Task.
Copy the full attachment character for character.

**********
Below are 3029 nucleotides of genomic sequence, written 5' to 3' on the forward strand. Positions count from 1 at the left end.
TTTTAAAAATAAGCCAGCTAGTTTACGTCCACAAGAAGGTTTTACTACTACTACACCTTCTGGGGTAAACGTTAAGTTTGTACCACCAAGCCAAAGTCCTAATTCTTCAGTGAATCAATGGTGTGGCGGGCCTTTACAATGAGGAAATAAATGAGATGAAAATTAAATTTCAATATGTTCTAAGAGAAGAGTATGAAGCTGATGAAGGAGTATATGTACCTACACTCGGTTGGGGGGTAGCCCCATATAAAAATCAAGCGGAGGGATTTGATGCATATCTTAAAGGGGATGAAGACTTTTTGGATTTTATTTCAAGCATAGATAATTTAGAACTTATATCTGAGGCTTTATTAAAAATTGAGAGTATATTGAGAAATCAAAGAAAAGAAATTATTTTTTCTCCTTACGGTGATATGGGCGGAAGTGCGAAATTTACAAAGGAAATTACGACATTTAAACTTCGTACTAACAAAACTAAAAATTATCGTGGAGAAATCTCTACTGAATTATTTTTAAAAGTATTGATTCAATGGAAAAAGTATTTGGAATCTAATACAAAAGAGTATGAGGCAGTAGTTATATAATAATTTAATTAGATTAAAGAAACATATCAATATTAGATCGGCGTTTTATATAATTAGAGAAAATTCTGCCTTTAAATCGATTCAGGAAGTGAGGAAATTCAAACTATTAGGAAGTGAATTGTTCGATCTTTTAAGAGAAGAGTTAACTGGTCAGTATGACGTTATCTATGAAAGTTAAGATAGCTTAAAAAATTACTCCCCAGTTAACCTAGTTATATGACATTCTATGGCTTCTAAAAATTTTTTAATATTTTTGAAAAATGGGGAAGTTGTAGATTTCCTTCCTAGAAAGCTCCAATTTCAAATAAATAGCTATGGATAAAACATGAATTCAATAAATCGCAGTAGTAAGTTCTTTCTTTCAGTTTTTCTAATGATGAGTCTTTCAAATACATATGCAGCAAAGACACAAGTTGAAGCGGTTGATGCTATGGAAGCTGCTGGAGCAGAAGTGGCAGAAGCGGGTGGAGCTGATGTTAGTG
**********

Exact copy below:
Below are 3029 nucleotides of genomic sequence, written 5' to 3' on the forward strand. Positions count from 1 at the left end.
TTTTAAAAATAAGCCAGCTAGTTTACGTCCACAAGAAGGTTTTACTACTACTACACCTTCTGGGGTAAACGTTAAGTTTGTACCACCAAGCCAAAGTCCTAATTCTTCAGTGAATCAATGGTGTGGCGGGCCTTTACAATGAGGAAATAAATGAGATGAAAATTAAATTTCAATATGTTCTAAGAGAAGAGTATGAAGCTGATGAAGGAGTATATGTACCTACACTCGGTTGGGGGGTAGCCCCATATAAAAATCAAGCGGAGGGATTTGATGCATATCTTAAAGGGGATGAAGACTTTTTGGATTTTATTTCAAGCATAGATAATTTAGAACTTATATCTGAGGCTTTATTAAAAATTGAGAGTATATTGAGAAATCAAAGAAAAGAAATTATTTTTTCTCCTTACGGTGATATGGGCGGAAGTGCGAAATTTACAAAGGAAATTACGACATTTAAACTTCGTACTAACAAAACTAAAAATTATCGTGGAGAAATCTCTACTGAATTATTTTTAAAAGTATTGATTCAATGGAAAAAGTATTTGGAATCTAATACAAAAGAGTATGAGGCAGTAGTTATATAATAATTTAATTAGATTAAAGAAACATATCAATATTAGATCGGCGTTTTATATAATTAGAGAAAATTCTGCCTTTAAATCGATTCAGGAAGTGAGGAAATTCAAACTATTAGGAAGTGAATTGTTCGATCTTTTAAGAGAAGAGTTAACTGGTCAGTATGACGTTATCTATGAAAGTTAAGATAGCTTAAAAAATTACTCCCCAGTTAACCTAGTTATATGACATTCTATGGCTTCTAAAAATTTTTTAATATTTTTGAAAAATGGGGAAGTTGTAGATTTCCTTCCTAGAAAGCTCCAATTTCAAATAAATAGCTATGGATAAAACATGAATTCAATAAATCGCAGTAGTAAGTTCTTTCTTTCAGTTTTTCTAATGATGAGTCTTTCAAATACATATGCAGCAAAGACACAAGTTGAAGCGGTTGATGCTATGGAAGCTGCTGGAGCAGAAGTGGCAGAAGCGGGTGGAGCTGATGTTAGTG